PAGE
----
Professional Development
Career development / Data / DEI / Mentorship / Women in tech

Data science is a field full of opportunity, say these women in leadership roles

Directors at IKEA Digital, Facebook and Poshmark share tips on how to succeed in the field.

Panelists Mary Purk, Barkha Saxena, Didi Huang and Christine Cox. (Screenshot via Gather.Town)

This editorial article is a part of Tech Career Paths Month of Technical.ly's editorial calendar.

Dream of being a data scientist?

A mid-level data scientist in Philadelphia can make between $72,254 and $110,388, while that jumps to between $104,975 and $136,429 for a more senior technologist, per a recent IT salary guide.

The data science job market is continues to grow — though perhaps more slowly than that of the hot data engineering market — and the skills needed for a role in the industry are still cited often as being in demand.

(What is a data scientist? At its core, it’s “someone who has the ability to take data and understand it, process it, extract value from it, visualize it, and communicate it,” as one once described for us.)

Broadly, skills related to data analytics can apply to a plethora of tech roles. That’s according to IKEA Digital VP of Data and Analytics Christine Cox, who has previously worked as Ricoh’s VP of marketing operations for digital transformation and Comcast’s VP of digital customer acquisition and strategic partnerships.

“Digital, data and analytics are threads that have gone [with me] through different careers,” she said during Women In Data Science Philadelphia @ Penn’s industry panel on Wednesday. “When you switch roles, you want to have comfort level of coming to the table with 50% solid experience and 50% of learning that industry.”

And if one career isn’t working, there are always opportunities to try something new that’s still within the field: Cox said taking risks has helped her thrive, especially when she decided to make a big change later in her career that she ended up loving.

“Fifteen years into my career, I decided I wanted to get into consulting and was thrown into a role when I was expected to bring in new clients, create a database and travel a lot,” she said.

Wharton Customer Analytics and AI For Business Executive Director Mary Purk moderated the discussion featuring Cox, Poshmark Chief Data Officer Barkha Saxena and Facebook Data Science Director Didi Huang.

Huang has focused her career on consistently learning as a method of meeting goals.

“I never thought about keeping up with latest research as a personal goal,” she said. “Instead, my goal is to have a positive impact in business — and therefore my learning is about the means to reach that end. When I started as an analyst at eBay in 2003, instead of relying about the tools, I found that if I could play with data directly, I could get to answers so much quicker.”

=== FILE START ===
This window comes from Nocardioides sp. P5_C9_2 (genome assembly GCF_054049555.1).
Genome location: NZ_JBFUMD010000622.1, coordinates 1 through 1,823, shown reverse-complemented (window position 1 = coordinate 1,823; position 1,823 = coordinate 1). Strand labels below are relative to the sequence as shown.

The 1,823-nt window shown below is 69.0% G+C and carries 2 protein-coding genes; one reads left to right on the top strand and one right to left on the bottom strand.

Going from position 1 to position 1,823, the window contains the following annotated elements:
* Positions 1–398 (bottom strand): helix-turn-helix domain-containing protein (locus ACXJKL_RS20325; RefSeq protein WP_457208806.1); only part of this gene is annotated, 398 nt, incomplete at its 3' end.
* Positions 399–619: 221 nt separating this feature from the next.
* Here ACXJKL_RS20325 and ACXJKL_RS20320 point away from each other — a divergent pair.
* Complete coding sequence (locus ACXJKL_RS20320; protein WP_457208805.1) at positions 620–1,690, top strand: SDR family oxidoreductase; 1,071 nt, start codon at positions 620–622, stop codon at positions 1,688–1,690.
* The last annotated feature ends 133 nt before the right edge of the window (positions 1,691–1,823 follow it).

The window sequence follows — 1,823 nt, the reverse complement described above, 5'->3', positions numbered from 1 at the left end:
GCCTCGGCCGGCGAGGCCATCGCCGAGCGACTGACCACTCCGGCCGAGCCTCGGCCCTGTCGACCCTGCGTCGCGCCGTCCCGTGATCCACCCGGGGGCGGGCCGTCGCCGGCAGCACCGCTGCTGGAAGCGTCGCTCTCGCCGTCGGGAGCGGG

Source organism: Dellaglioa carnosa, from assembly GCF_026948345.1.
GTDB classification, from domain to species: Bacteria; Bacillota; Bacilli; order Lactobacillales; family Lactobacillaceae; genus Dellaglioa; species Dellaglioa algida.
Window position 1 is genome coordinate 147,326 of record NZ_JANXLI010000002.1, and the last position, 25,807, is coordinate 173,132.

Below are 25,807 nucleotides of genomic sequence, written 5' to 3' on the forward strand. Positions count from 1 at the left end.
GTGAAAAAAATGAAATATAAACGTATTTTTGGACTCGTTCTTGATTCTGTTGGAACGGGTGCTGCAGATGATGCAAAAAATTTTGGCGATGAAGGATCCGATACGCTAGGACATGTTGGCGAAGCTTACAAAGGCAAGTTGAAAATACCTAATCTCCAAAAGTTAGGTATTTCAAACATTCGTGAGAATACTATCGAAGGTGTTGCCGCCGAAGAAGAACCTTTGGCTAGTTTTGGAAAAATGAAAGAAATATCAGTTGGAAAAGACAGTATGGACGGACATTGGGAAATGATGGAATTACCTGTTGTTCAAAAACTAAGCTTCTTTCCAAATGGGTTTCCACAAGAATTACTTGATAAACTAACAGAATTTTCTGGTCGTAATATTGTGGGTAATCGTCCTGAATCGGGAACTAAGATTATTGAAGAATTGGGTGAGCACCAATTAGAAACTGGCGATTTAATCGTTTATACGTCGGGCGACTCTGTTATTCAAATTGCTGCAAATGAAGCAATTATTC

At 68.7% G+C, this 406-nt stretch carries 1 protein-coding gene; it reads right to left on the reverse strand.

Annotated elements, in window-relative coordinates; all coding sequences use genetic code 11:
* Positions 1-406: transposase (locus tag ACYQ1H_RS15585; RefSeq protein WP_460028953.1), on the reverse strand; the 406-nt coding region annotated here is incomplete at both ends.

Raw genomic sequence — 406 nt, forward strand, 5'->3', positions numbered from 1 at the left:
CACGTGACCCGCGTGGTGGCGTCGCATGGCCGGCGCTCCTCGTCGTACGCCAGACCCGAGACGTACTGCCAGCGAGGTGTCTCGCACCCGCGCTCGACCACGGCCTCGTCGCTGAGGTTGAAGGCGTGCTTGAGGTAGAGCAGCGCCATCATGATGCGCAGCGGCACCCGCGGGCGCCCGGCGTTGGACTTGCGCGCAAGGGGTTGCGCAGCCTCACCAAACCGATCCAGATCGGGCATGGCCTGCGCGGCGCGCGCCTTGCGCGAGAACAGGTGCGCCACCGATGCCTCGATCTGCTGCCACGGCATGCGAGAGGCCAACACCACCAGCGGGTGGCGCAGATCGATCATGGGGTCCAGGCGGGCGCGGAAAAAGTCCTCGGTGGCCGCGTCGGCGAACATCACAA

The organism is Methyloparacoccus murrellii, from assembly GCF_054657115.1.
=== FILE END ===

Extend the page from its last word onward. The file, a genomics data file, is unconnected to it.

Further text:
Much of the panel was dedicated to general advice for women looking to succeed in the field — and much of which could also be applied to any person looking to advance professionally. Here’s a snippet of what they said:

  • Seek a mentor and find resources — Saxena has always been intentional about searching for mentors who can provide sincere feedback and expand her knowledge. “First and foremost, I need to connect with a person that is super honest,” she said. “I should be able to share weaknesses, fears and what I’m trying to do. Second is high [emotional intelligence] and IQ. You need to be able to have an enriching conversation with this person. I talk about personal and professional life.”
  • Networking can help you go further — Cox was emphatic in discussing how conferences and professional events can allow professionals to expand their networks and later succeed. “This [conference] is a great opportunity to network with people you want to learn from,” she said. “It’s a great way to network. Even in COVID we’ve found way to continue these events.”
  • Ask for what you want — Women frequently miss out on opportunities that go to men, and Saxena believes it start with women being empowered to advocate for themselves more. “Speak up,” she said. “We as women are generally not good at it. Always speak up your mind and ask for what you want. [Whatever] new challenge you are looking for, go for it and don’t hesitate.” (Hefty caveat here: This advice veers dangerously toward “Lean In” territory, and there’s a tech gender bias that can negate these best efforts.)

P.S. For a local resource to connect with other women in data careers, check out the Women in Data meetup. And if you’re looking for a new tech career yourself, check out Technical.ly’s NET/WORK job fair on March 18.

Michael Butler is a 2020-2022 corps member for Report for America, an initiative of The Groundtruth Project that pairs young journalists with local newsrooms. This position is supported by the Lenfest Institute for Journalism.
Companies: University of Pennsylvania
Series: Tech Career Paths Month 2021
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